Transport, Food Storage and Gas Exchange in Flowering Plants

Transport, Food Storage and Gas
Exchange in Flowering Plants
Chapter 25
1. To investigate water uptake through the roots
of plants
2. To define transpiration and discuss how it
occurs in plants
3. To examine how minerals uptake and
transport in plants
4. To consider how carbon dioxide is absorbed
and transported by plants
5. To investigate the fate of the products of
6. To consider how food is stored in plants
7. To study the cohesion-tension model of water
transport in xylem
8. To investigate gas exchange in the leaf and
stem of plants
Structure of Flowering Plants
Flowering plants
consist of:
Flowers, leaves, stem
and root
Facts about plants
• Plants are autotrophs and make their own
food in photosynthesis
• Plants carry out respiration
• Plant metabolism refers to reactions such as
photosynthesis, respiration, reactions of cell
division, growth and reproduction
• Plants need to be able to acquire and
transport water, carbon dioxide, oxygen and
some minerals
• 1. Grow down towards
gravity (Geotropism)
• 2. Anchor the plant in the
ground to give support
• 3. Take in water and
• 4. Store food, e.g. Carrots
Water uptake by the Roots
Root hairs:
1. Found along the root
2. Increase the surface
area of the root for
water absorption.
3. Do not have a cuticle.
Absorption into the roots
takes place by osmosis.
Osmosis into Roots
The cytoplasm of root
• Contains many
dissolved solutes.
• Is more
concentrated than
the water in the soil.
Therefore water
enters root hairs by
Movement of Water into Xylem
• Water diffuses from root hair cells in the cortex
through the ground tissue into the xylem.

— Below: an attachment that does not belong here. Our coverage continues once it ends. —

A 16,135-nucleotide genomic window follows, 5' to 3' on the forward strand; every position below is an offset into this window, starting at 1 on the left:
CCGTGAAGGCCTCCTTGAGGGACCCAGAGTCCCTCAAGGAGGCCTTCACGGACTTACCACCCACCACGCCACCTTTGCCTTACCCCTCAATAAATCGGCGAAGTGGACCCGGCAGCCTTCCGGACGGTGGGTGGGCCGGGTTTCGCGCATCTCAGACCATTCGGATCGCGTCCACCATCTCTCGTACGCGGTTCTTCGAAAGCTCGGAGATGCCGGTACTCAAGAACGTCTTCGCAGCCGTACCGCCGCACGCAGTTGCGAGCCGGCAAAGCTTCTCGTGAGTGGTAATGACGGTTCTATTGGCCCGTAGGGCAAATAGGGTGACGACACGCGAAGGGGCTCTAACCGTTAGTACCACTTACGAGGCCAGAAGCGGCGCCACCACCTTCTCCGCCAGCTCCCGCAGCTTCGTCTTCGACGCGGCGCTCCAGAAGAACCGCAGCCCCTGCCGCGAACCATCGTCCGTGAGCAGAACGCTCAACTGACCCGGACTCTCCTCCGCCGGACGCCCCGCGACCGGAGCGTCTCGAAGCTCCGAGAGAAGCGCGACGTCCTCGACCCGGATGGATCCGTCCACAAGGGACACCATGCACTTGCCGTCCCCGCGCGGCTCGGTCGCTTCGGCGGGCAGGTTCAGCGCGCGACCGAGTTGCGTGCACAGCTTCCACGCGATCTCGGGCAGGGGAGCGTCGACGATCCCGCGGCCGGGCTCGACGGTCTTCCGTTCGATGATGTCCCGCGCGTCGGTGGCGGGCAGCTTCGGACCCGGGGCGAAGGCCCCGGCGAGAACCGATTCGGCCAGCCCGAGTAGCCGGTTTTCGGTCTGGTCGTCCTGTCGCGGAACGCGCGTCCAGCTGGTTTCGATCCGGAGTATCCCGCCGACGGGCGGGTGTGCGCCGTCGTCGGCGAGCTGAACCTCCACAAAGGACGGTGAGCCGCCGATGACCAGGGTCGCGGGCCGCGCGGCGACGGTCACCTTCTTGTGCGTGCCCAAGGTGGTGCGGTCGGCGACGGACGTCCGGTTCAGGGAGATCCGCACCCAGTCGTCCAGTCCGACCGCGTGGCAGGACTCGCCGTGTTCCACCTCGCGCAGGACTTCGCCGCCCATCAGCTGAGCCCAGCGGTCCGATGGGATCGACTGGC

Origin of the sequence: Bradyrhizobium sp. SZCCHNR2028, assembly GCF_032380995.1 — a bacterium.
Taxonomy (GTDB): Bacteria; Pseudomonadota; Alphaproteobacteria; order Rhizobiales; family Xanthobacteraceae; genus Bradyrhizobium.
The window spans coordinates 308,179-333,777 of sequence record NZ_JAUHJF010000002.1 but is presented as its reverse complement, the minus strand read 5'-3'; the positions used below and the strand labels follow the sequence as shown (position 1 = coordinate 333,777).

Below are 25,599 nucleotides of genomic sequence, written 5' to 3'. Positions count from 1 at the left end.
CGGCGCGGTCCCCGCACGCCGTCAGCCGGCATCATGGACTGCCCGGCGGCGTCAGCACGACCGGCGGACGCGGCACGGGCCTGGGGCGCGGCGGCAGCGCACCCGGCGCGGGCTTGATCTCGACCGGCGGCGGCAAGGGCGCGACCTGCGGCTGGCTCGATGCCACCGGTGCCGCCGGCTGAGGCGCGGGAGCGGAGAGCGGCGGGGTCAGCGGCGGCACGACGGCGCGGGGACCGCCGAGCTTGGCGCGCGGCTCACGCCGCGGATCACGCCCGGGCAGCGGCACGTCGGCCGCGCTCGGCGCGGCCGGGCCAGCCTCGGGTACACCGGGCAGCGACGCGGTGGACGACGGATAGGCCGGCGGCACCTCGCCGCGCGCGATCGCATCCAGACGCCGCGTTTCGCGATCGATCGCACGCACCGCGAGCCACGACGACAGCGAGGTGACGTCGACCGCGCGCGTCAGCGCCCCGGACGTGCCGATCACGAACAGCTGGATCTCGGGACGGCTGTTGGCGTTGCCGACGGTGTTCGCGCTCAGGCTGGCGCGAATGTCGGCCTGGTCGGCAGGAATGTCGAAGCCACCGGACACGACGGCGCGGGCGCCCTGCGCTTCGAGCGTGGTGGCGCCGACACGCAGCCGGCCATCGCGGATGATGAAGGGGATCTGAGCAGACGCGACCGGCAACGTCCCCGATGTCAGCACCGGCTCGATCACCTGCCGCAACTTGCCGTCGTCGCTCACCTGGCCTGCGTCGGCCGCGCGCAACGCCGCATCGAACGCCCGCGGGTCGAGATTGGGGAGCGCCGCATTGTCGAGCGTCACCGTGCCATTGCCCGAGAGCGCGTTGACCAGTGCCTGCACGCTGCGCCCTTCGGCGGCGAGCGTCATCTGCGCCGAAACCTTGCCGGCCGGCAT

• Xylem vessels form a continuous hollow pipe
from roots to all plant parts.
Upward movement of water in plant
Two mechanisms:
1. Root Pressure
When water is drawn into roots
by osmosis a pressure is
created called root pressure.
This pressure pushes water
up through the xylem. Root
pressure is not strong
enough to push water to the
top of high trees and root
pressure is very low in
2. Transpiration
Transpiration is the loss (by
evaporation) of water vapour
from the leaves and other
arial parts of a plant.
Most transpiration takes place
through small openings on the
underside of the leaf called
As each water molecule is
pulled from the xylem cells by
osmosis it pulls the next water
molecule upwards through the
stem from the roots
Transpiration exerts a pulling force and the
upward pull of water due to transpiration is
similar to the way water is sucked up through
a straw.
Control of transpiration in the leaves
Leaves may lose more than their weight of
water each day due to transpiration. If they do
not replace this water they will wilt and die.
Structure of leaf
Large surface area
To absorb more light
Short distance for carbon dioxide
to diffuse into leaf cells
Absorbs sunlight to transfer
energy into chemicals
Network of veins
To support the leaf and transport
water and carbohydrates
Allow carbon dioxide to diffuse
into the leaf
Internal Structure of Leaf
How plants reduce their rate of
1. Leaves have a waxy cuticle which is thicker
on the upper surface and reduces water loss
2. Stomata are usually located on the lower
surface because the rate of evaporation is
lower there.
3. Each stomata is surrounded by two guard
cells which can open or close the stomata.
Stomata close at night to reduce
Mineral uptake and transport
Plants require minerals for healthy growth.
Minerals are found in the soil dissolved in
Minerals such as Calcium, Magnesium,
Nitrogen are needed by the plant.
Minerals enter the root hairs dissolved in